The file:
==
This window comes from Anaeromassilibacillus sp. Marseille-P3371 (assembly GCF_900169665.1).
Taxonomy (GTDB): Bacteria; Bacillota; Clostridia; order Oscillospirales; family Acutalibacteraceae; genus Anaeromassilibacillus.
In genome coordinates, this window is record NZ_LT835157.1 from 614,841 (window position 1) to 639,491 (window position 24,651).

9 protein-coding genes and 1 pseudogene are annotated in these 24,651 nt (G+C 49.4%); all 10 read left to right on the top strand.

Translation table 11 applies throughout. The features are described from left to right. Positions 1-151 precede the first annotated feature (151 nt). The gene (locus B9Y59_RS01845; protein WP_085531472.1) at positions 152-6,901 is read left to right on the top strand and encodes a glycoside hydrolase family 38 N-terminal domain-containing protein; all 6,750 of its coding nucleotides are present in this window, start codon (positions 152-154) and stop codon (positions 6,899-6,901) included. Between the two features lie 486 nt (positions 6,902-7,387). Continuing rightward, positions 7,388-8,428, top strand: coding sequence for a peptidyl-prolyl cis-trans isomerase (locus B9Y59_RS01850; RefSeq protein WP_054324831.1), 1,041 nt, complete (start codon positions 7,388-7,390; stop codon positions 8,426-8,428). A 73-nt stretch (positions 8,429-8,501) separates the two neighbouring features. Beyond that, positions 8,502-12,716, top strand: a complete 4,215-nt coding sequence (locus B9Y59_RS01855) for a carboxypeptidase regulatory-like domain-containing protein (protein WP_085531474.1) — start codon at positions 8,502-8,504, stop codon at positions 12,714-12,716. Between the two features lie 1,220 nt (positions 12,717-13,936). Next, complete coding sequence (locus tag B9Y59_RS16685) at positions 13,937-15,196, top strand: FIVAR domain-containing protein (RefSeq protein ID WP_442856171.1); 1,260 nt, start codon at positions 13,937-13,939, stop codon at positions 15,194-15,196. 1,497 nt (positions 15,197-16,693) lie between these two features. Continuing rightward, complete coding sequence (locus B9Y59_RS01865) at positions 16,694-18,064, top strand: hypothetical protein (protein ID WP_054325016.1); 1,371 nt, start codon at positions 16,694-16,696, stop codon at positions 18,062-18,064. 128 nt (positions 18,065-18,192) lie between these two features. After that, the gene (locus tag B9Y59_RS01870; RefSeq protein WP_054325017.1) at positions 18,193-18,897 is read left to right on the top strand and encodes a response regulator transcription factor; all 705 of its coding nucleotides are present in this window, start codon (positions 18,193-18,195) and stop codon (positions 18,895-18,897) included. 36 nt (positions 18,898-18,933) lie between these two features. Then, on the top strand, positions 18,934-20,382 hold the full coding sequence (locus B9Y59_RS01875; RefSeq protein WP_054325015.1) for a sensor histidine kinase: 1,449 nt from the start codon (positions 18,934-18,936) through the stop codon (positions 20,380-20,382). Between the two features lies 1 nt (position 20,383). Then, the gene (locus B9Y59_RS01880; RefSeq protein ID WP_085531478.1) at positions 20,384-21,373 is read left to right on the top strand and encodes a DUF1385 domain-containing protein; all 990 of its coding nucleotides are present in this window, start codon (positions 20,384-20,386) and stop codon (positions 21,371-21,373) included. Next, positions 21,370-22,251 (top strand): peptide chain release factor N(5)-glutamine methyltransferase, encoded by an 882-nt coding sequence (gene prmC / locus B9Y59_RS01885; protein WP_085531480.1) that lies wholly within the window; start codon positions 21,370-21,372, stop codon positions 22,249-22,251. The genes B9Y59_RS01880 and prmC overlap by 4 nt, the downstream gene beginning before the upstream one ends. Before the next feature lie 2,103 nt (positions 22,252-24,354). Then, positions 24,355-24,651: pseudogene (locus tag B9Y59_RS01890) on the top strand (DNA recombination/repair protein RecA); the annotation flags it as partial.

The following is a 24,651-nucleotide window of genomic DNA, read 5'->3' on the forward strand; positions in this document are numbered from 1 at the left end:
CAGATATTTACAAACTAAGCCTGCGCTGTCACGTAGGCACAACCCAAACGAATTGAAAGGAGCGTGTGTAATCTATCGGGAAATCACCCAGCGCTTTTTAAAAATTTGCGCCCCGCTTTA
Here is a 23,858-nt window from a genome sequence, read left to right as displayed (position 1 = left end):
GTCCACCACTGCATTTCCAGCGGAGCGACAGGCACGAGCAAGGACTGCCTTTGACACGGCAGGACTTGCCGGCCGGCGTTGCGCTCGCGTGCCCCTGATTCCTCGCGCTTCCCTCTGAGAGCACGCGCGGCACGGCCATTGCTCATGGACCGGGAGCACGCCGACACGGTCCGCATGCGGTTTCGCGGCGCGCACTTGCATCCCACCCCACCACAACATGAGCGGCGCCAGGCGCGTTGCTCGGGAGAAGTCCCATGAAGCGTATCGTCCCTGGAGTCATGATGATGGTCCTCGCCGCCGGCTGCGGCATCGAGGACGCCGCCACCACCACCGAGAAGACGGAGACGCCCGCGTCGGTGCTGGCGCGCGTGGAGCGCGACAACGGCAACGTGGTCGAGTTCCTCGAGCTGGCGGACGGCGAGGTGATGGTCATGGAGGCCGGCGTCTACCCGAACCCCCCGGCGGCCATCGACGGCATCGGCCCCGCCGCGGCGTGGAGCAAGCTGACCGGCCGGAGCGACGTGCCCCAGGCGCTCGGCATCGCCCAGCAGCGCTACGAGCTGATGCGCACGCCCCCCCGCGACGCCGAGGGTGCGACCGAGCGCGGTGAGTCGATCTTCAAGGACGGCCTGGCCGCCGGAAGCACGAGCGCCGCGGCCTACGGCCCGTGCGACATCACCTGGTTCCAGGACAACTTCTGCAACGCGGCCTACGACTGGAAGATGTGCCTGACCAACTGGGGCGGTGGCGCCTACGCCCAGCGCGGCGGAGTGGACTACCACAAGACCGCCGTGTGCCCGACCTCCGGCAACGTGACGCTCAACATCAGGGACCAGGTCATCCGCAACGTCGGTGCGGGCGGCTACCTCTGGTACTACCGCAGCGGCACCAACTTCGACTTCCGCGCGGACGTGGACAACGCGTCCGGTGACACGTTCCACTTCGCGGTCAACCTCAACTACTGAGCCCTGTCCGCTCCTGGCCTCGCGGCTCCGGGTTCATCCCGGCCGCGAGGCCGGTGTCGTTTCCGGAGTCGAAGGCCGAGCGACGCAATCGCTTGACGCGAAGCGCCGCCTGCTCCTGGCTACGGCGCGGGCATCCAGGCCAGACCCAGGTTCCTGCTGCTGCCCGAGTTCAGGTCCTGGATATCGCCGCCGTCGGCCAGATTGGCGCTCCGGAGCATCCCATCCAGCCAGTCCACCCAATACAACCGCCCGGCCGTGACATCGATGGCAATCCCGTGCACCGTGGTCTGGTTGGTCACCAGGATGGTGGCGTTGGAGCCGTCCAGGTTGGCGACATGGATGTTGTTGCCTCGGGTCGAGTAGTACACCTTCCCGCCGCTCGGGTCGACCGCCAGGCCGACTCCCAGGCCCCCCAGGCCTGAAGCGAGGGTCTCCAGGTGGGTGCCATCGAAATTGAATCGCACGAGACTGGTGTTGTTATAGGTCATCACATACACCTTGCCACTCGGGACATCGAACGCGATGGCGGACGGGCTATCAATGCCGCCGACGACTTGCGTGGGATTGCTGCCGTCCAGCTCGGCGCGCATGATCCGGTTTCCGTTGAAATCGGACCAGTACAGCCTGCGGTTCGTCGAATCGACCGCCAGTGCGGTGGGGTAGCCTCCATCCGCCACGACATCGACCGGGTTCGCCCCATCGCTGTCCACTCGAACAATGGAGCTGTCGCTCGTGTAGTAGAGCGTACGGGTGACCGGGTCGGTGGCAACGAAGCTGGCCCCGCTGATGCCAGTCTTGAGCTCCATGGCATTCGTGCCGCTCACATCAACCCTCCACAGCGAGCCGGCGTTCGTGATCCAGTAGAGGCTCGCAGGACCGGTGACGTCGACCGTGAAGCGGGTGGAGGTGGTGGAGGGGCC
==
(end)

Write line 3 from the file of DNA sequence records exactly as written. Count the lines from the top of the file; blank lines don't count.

In genome coordinates, this window is record NZ_LT835157.1 from 614,841 (window position 1) to 639,491 (window position 24,651).